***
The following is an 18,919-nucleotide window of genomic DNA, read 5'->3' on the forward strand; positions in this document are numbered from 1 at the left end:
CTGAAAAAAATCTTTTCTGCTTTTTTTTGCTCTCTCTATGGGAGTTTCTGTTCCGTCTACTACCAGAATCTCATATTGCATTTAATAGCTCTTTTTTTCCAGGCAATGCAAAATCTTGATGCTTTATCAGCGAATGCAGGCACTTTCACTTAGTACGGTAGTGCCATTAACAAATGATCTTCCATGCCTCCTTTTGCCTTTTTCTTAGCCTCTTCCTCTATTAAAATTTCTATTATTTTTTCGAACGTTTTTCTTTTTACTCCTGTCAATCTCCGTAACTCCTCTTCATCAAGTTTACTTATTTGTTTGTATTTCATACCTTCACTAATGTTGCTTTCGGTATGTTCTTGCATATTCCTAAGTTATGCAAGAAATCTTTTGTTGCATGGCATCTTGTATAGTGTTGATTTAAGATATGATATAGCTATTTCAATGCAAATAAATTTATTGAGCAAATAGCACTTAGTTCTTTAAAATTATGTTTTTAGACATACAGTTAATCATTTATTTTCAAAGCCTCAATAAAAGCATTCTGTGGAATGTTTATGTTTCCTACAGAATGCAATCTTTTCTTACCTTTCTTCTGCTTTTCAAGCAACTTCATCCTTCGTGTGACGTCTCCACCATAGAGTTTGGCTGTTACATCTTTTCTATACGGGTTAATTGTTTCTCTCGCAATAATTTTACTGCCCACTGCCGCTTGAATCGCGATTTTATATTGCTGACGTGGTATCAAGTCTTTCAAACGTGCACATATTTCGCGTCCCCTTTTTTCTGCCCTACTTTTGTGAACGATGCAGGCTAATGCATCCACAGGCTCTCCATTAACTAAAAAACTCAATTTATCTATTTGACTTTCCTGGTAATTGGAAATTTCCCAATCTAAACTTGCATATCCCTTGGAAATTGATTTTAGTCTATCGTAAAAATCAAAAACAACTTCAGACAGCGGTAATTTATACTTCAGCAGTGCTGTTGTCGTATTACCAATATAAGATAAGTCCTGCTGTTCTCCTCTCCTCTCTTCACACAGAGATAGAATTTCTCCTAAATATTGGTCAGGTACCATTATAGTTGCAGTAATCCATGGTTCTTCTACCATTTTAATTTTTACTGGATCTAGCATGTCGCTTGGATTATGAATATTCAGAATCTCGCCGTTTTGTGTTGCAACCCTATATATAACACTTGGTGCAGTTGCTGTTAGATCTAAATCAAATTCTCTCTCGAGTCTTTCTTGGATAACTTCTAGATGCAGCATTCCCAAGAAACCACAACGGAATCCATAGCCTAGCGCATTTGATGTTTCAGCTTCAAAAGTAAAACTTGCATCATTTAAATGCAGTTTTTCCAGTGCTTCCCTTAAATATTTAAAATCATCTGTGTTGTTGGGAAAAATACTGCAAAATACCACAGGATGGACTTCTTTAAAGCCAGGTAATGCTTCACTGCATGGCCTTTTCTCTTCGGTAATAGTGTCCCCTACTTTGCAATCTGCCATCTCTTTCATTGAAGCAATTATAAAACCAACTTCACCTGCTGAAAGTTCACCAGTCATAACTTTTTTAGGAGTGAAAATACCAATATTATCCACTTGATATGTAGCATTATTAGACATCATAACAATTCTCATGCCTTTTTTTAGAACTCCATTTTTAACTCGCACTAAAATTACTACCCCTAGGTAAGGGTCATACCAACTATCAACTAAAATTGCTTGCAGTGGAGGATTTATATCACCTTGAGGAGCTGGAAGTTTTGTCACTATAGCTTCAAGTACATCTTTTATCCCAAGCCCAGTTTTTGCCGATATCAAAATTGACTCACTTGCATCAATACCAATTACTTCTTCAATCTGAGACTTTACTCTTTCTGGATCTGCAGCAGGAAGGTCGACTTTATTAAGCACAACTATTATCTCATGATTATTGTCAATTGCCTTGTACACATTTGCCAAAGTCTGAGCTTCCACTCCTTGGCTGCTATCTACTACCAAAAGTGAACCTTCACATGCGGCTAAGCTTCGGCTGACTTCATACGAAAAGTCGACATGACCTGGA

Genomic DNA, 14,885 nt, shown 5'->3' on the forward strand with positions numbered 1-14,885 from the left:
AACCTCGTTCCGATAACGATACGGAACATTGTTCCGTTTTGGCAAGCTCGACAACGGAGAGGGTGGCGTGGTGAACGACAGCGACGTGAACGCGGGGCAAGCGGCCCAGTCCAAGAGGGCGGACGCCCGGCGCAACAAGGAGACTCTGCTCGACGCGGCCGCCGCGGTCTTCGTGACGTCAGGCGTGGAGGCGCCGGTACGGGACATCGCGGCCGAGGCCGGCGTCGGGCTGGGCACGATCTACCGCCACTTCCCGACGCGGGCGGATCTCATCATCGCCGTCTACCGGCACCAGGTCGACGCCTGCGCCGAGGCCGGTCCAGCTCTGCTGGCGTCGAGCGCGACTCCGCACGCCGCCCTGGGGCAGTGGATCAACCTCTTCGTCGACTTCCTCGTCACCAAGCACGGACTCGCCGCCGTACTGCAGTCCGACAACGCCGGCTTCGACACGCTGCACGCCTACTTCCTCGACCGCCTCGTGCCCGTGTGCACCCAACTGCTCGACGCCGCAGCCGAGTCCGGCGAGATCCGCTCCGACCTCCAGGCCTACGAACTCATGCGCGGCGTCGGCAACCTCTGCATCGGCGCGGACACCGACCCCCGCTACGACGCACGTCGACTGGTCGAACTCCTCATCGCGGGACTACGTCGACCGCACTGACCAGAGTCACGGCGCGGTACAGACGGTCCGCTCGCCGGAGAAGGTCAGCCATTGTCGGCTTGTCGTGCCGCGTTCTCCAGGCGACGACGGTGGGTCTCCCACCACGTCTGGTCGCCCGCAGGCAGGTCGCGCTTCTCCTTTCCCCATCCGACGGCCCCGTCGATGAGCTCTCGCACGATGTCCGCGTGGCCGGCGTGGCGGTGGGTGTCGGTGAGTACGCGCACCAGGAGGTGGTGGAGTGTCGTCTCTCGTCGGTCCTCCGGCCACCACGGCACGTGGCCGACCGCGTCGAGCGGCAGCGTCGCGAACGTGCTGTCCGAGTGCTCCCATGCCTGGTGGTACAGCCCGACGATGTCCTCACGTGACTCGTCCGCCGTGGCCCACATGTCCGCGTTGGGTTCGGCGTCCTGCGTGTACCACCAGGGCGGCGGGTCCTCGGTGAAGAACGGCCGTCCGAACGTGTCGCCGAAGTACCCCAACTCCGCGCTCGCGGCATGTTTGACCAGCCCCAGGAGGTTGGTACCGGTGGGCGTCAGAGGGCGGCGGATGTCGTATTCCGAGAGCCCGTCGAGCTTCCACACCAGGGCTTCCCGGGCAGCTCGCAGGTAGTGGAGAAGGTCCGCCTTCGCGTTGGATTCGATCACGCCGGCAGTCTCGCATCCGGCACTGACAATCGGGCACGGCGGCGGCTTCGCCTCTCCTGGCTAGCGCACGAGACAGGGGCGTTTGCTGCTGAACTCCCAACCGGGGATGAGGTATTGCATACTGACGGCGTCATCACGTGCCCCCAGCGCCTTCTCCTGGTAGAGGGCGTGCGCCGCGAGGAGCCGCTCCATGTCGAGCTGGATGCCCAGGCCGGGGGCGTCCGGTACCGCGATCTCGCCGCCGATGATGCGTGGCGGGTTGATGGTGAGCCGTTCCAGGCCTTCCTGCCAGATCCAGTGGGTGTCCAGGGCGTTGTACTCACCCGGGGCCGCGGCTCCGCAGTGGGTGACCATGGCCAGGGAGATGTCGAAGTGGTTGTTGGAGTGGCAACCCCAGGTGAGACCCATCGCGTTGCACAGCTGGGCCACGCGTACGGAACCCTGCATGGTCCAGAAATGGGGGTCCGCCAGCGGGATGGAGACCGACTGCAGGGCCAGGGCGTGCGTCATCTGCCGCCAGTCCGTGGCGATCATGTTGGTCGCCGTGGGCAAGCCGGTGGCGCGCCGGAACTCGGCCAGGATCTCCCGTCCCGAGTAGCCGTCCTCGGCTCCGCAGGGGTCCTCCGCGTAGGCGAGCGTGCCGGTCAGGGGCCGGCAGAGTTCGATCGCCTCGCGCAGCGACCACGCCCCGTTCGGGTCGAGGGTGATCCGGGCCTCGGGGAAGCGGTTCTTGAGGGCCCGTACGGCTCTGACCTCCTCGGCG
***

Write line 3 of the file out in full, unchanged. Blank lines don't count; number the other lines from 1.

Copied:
Genomic DNA, 14,885 nt, shown 5'->3' on the forward strand with positions numbered 1-14,885 from the left: